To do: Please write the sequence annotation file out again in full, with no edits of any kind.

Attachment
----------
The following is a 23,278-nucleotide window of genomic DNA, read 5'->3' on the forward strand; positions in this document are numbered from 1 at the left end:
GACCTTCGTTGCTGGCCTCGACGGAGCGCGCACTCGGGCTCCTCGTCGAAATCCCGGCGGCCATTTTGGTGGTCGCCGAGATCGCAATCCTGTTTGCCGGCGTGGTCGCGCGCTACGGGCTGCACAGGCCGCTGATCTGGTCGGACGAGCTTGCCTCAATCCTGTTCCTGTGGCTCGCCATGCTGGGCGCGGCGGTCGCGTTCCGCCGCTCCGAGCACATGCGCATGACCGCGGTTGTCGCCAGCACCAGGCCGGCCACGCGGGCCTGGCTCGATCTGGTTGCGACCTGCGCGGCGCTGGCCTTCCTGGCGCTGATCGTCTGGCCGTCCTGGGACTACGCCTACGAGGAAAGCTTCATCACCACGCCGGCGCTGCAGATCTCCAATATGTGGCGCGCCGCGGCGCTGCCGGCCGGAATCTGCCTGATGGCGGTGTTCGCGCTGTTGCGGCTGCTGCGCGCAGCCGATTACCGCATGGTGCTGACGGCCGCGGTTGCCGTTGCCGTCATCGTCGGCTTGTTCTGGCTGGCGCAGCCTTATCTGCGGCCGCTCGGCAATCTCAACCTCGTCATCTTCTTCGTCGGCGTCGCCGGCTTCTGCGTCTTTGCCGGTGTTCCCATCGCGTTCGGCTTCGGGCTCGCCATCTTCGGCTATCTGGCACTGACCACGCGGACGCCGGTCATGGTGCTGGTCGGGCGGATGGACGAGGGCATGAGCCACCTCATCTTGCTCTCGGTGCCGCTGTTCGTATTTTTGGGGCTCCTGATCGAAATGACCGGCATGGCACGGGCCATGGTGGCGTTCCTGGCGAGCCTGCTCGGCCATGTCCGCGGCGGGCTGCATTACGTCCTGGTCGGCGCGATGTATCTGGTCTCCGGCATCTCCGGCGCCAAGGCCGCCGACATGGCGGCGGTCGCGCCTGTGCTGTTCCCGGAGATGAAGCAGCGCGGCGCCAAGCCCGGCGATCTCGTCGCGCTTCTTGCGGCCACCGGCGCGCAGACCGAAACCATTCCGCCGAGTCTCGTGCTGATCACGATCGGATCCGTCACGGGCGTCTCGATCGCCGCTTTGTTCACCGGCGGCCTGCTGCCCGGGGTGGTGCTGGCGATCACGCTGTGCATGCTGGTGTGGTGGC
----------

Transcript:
The following is a 23,278-nucleotide window of genomic DNA, read 5'->3' on the forward strand; positions in this document are numbered from 1 at the left end:
GACCTTCGTTGCTGGCCTCGACGGAGCGCGCACTCGGGCTCCTCGTCGAAATCCCGGCGGCCATTTTGGTGGTCGCCGAGATCGCAATCCTGTTTGCCGGCGTGGTCGCGCGCTACGGGCTGCACAGGCCGCTGATCTGGTCGGACGAGCTTGCCTCAATCCTGTTCCTGTGGCTCGCCATGCTGGGCGCGGCGGTCGCGTTCCGCCGCTCCGAGCACATGCGCATGACCGCGGTTGTCGCCAGCACCAGGCCGGCCACGCGGGCCTGGCTCGATCTGGTTGCGACCTGCGCGGCGCTGGCCTTCCTGGCGCTGATCGTCTGGCCGTCCTGGGACTACGCCTACGAGGAAAGCTTCATCACCACGCCGGCGCTGCAGATCTCCAATATGTGGCGCGCCGCGGCGCTGCCGGCCGGAATCTGCCTGATGGCGGTGTTCGCGCTGTTGCGGCTGCTGCGCGCAGCCGATTACCGCATGGTGCTGACGGCCGCGGTTGCCGTTGCCGTCATCGTCGGCTTGTTCTGGCTGGCGCAGCCTTATCTGCGGCCGCTCGGCAATCTCAACCTCGTCATCTTCTTCGTCGGCGTCGCCGGCTTCTGCGTCTTTGCCGGTGTTCCCATCGCGTTCGGCTTCGGGCTCGCCATCTTCGGCTATCTGGCACTGACCACGCGGACGCCGGTCATGGTGCTGGTCGGGCGGATGGACGAGGGCATGAGCCACCTCATCTTGCTCTCGGTGCCGCTGTTCGTATTTTTGGGGCTCCTGATCGAAATGACCGGCATGGCACGGGCCATGGTGGCGTTCCTGGCGAGCCTGCTCGGCCATGTCCGCGGCGGGCTGCATTACGTCCTGGTCGGCGCGATGTATCTGGTCTCCGGCATCTCCGGCGCCAAGGCCGCCGACATGGCGGCGGTCGCGCCTGTGCTGTTCCCGGAGATGAAGCAGCGCGGCGCCAAGCCCGGCGATCTCGTCGCGCTTCTTGCGGCCACCGGCGCGCAGACCGAAACCATTCCGCCGAGTCTCGTGCTGATCACGATCGGATCCGTCACGGGCGTCTCGATCGCCGCTTTGTTCACCGGCGGCCTGCTGCCCGGGGTGGTGCTGGCGATCACGCTGTGCATGCTGGTGTGGTGGC